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FACC v. DOL Supplemental Brief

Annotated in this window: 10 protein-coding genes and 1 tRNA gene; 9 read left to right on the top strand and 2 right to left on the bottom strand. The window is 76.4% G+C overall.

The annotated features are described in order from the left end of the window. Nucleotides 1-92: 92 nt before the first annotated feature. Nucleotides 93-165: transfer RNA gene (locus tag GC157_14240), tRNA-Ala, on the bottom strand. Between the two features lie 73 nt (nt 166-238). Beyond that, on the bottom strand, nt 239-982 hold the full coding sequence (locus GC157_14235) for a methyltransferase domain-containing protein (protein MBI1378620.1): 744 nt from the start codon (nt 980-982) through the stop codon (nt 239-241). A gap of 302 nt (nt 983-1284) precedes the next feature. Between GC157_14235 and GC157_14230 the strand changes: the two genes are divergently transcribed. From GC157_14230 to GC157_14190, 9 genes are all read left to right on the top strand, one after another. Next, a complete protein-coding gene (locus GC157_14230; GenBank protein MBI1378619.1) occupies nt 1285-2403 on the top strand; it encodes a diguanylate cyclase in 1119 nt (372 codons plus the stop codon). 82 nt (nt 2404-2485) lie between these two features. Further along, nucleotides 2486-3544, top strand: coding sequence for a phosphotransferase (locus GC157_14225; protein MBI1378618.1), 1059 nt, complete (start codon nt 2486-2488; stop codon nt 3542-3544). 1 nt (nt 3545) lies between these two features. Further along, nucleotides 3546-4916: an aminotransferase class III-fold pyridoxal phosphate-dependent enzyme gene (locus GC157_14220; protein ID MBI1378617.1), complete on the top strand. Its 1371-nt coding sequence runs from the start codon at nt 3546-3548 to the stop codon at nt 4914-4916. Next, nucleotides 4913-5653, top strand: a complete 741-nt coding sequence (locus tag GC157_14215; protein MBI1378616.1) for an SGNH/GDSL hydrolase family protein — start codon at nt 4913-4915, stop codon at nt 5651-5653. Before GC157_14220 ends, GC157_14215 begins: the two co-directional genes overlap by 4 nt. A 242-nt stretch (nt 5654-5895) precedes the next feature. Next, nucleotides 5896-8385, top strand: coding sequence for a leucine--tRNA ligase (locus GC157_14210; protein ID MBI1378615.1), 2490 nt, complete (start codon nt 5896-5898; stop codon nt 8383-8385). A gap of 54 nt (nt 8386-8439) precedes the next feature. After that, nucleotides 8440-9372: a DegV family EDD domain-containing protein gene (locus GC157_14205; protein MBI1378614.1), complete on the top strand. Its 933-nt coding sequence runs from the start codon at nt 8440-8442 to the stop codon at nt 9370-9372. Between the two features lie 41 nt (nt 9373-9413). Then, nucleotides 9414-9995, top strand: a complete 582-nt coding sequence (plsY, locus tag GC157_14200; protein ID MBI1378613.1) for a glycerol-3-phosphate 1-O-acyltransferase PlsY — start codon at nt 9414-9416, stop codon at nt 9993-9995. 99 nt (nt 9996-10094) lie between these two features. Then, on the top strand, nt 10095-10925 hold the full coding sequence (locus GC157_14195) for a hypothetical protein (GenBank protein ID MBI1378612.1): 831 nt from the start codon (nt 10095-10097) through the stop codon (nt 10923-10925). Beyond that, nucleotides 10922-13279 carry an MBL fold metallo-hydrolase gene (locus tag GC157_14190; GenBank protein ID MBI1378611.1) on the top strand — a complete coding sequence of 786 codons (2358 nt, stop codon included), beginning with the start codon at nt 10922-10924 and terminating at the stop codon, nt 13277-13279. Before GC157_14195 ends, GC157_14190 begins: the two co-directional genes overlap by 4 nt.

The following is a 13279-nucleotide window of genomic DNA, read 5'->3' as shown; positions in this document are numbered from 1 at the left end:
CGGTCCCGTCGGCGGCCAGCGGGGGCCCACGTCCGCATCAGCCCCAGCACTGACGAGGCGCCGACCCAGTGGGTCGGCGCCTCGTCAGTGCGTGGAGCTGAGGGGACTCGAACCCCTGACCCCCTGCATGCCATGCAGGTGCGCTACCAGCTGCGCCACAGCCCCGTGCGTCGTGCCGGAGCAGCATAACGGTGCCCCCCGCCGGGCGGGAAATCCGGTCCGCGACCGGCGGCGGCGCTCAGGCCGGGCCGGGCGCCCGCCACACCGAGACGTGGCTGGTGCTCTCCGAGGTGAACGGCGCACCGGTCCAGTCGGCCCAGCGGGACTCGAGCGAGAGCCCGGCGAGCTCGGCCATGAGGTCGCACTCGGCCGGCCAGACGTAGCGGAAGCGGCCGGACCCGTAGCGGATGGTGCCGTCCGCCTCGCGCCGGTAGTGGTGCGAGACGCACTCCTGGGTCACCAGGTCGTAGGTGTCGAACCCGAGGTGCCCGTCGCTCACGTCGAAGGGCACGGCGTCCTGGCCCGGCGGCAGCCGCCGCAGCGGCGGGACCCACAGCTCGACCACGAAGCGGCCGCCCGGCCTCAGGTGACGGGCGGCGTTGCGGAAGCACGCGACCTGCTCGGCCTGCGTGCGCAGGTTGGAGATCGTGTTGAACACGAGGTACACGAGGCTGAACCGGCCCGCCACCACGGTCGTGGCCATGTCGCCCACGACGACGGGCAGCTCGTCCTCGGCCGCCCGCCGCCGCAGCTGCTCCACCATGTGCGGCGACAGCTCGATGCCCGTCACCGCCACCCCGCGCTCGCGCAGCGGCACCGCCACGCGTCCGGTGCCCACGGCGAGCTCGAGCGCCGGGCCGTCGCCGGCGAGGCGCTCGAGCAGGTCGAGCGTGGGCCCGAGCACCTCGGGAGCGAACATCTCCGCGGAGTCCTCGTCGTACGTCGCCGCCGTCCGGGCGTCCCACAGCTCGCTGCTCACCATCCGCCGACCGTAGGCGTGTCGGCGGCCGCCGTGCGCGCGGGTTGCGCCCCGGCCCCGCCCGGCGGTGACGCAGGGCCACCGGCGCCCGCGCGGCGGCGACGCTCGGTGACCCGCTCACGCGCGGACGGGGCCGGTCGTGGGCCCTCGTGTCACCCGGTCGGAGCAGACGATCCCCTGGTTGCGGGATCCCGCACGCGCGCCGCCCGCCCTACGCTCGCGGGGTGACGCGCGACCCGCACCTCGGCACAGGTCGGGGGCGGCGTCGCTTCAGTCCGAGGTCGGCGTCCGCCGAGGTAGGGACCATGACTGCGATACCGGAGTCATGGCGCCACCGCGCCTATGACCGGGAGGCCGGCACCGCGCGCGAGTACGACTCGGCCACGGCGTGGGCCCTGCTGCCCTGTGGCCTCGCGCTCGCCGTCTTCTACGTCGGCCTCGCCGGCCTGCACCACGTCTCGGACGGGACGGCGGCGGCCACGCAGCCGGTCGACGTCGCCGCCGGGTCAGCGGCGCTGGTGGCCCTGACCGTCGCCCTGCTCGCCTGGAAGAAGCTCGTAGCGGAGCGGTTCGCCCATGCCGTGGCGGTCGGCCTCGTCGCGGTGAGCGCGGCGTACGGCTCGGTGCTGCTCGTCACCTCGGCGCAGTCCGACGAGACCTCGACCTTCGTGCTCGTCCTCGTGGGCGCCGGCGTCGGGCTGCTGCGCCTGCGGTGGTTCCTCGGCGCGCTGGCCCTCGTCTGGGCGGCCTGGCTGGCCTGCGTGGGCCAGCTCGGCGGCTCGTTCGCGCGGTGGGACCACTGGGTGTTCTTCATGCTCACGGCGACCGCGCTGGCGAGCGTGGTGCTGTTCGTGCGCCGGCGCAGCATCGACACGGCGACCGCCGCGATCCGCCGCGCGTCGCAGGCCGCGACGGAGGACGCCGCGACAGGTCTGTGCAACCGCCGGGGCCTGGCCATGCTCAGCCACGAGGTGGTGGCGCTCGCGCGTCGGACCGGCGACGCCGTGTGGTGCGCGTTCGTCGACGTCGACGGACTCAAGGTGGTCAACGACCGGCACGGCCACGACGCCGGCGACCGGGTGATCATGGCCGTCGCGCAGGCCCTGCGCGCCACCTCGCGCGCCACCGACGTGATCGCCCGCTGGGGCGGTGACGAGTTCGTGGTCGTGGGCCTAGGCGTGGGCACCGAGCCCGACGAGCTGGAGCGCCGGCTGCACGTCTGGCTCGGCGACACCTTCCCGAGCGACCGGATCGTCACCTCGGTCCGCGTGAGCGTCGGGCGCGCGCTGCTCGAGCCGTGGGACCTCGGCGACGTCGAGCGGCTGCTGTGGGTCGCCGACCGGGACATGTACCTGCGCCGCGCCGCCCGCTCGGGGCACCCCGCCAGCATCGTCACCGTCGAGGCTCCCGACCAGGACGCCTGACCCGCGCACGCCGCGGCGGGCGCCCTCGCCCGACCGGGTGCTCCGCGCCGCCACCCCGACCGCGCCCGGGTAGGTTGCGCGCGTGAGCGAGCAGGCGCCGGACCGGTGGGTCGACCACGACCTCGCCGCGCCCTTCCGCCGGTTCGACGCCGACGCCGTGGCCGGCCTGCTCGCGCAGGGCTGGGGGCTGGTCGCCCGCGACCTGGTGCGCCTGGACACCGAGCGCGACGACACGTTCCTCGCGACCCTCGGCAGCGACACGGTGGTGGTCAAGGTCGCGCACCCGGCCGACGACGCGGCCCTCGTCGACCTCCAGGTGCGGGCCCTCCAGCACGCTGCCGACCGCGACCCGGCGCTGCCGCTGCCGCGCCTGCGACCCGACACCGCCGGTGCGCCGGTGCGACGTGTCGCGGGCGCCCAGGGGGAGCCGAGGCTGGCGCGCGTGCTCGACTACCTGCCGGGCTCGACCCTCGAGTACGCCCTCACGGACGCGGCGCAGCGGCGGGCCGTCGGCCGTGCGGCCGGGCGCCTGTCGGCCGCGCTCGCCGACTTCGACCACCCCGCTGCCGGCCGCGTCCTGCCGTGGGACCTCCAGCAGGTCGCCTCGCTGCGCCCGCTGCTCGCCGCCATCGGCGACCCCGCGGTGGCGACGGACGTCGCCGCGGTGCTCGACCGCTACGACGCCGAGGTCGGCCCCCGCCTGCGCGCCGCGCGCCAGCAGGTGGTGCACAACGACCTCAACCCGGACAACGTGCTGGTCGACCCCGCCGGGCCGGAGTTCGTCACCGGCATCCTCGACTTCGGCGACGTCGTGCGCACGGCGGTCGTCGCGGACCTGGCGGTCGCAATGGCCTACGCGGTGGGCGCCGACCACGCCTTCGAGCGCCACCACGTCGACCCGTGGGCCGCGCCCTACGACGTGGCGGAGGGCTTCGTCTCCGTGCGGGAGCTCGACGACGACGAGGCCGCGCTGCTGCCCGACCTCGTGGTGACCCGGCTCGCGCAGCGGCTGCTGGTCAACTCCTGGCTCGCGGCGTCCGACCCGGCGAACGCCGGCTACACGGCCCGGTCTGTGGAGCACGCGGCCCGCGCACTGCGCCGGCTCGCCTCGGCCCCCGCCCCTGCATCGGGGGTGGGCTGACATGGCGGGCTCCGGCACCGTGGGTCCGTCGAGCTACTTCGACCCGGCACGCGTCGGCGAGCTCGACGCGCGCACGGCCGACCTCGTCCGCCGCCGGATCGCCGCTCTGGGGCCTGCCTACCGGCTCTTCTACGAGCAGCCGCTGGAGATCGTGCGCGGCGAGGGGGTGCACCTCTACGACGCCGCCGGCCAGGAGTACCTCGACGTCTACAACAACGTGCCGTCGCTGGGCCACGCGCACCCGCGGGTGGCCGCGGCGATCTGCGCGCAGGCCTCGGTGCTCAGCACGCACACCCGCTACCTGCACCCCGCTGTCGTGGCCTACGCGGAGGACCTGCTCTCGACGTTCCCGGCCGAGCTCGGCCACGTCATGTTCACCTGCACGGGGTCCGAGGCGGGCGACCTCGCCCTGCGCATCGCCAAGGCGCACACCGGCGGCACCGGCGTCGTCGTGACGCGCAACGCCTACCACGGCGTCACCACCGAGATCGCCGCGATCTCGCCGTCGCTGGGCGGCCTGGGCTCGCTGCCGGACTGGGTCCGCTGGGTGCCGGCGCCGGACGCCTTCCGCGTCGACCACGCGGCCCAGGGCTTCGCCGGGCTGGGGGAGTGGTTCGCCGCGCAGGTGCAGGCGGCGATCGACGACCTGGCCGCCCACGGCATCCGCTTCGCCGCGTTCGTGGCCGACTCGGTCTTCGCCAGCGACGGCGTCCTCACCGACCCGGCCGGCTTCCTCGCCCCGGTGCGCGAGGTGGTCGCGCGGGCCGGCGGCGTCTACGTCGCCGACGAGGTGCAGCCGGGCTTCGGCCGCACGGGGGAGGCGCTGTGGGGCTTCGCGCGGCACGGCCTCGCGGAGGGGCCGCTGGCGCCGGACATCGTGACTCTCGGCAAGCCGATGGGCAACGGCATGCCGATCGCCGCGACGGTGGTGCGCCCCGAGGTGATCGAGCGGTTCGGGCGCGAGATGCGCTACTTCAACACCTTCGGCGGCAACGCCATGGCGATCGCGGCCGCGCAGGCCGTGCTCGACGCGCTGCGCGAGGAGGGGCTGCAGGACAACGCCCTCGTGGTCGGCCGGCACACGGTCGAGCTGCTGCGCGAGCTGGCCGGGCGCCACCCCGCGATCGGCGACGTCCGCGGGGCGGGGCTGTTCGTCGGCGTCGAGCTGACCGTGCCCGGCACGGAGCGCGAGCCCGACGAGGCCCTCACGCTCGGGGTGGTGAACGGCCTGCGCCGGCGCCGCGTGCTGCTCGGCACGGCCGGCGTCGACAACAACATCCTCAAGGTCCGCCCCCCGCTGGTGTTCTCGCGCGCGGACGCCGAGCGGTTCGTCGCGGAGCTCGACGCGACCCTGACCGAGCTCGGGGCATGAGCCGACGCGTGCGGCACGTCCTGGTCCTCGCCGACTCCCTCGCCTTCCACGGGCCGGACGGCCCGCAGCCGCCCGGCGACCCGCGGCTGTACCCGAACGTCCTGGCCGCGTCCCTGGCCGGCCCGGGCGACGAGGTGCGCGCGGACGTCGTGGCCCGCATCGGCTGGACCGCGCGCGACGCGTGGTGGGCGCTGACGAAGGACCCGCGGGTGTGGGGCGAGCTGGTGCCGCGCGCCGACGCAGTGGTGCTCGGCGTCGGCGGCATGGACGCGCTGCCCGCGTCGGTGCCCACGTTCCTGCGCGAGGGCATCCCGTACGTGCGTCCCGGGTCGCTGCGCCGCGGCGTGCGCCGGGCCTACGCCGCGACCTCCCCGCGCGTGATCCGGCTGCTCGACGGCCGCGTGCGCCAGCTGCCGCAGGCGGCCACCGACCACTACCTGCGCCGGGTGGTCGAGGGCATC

The Proposed Rule proves an important point, i.e., the DOL’s goal has remained unchanged over the past 15 years of rulemaking. While the DOL will likely insist that the Proposed Rule is different from the New Interpretation because the DOL is repealing the five-part test, that is an immaterial distinction. In fact, the Proposed Rule confirms, as Plaintiffs have correctly pointed out all along, the DOL does not respect the Fifth Circuit’s decision and will do everything in its power to circumvent Congress’s definition of an investment advice fiduciary in ERISA. The Magistrate Judge largely embraced a benign explanation of the problems Plaintiffs identified in the New Interpretation. The Court should not put on blinders to similarly indulge the DOL’s fanciful reading of ERISA and the five-part test. What the DOL proposed explicitly in the 2016 Fiduciary Rule was struck down by the Fifth Circuit, and a similar fate surely awaits its latest Proposed Rule if adopted. In the meantime, the Court should vacate the New Interpretation in its entirety.  

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